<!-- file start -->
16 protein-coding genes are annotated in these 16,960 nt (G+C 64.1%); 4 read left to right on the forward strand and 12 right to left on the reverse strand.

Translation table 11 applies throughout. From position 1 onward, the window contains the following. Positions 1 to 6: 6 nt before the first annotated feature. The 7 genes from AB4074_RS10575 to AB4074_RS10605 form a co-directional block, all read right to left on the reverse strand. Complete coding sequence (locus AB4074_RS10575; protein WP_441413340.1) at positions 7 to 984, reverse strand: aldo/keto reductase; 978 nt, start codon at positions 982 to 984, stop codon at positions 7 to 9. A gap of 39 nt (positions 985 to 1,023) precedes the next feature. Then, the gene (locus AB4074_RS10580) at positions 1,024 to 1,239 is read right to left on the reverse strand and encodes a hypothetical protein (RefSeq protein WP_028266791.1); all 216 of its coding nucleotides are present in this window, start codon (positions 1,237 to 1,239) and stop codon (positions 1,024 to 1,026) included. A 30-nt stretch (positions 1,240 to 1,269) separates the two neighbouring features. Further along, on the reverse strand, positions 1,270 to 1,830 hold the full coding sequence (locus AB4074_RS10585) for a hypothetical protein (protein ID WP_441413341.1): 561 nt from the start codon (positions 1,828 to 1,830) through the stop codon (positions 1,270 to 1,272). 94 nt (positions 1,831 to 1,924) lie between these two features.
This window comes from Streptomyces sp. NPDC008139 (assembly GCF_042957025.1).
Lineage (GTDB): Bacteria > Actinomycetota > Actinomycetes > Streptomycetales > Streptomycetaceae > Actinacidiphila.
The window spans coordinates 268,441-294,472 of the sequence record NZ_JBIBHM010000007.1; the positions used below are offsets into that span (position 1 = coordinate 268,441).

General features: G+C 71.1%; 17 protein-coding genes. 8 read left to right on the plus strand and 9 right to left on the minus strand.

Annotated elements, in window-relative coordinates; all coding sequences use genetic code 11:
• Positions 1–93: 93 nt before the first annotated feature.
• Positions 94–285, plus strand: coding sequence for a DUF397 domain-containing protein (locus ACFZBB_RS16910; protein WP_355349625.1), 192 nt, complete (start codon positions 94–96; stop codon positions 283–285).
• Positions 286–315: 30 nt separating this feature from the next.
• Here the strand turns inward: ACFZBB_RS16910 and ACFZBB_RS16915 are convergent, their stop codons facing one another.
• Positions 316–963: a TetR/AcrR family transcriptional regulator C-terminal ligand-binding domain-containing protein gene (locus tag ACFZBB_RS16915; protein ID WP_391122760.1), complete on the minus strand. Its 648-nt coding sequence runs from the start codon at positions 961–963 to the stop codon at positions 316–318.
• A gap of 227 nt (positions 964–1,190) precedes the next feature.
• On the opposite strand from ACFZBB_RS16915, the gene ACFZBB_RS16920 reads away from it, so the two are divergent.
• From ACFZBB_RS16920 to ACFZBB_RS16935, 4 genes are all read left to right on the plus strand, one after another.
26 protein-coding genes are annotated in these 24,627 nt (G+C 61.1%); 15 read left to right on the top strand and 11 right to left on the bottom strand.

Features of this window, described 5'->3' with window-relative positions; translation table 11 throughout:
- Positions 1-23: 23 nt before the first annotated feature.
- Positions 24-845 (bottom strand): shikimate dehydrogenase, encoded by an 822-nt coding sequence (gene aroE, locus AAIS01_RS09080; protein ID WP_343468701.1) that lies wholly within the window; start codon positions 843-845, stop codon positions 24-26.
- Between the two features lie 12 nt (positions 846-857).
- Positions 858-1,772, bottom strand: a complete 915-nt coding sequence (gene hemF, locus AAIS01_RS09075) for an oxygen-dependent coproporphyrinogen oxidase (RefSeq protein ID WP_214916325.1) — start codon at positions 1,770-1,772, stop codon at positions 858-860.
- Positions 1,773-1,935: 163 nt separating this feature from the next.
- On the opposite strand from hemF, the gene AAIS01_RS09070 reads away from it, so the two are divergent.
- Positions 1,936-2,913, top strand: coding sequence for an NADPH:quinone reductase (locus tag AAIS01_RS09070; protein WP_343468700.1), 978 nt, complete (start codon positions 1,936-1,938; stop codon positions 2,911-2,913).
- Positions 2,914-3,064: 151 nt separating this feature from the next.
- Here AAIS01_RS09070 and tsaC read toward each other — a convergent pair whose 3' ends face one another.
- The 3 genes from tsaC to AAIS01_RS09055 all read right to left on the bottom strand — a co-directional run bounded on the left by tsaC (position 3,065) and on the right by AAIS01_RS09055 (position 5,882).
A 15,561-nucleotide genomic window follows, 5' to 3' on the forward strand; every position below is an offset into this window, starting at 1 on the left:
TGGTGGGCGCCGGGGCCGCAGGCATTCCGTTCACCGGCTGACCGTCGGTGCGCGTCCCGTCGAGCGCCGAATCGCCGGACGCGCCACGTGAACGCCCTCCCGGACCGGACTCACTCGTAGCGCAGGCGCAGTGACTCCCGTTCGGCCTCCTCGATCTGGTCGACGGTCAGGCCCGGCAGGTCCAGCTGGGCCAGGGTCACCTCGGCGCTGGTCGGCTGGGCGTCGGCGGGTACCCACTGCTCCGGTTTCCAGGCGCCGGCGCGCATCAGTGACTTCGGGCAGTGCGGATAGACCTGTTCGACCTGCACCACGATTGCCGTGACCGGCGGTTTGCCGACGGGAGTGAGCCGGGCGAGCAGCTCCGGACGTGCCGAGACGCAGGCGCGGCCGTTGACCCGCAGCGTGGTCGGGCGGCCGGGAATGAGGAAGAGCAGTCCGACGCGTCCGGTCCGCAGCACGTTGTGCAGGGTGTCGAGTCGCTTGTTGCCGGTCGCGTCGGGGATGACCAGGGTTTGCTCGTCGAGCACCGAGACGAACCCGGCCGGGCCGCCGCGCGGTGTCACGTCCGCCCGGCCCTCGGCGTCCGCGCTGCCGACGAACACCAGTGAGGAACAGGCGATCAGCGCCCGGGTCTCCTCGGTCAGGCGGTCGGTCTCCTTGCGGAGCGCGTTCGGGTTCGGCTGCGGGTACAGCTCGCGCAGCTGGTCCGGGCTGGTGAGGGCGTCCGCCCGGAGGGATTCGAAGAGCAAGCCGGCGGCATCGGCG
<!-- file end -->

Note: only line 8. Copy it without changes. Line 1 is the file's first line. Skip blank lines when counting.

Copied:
• Positions 1–93: 93 nt before the first annotated feature.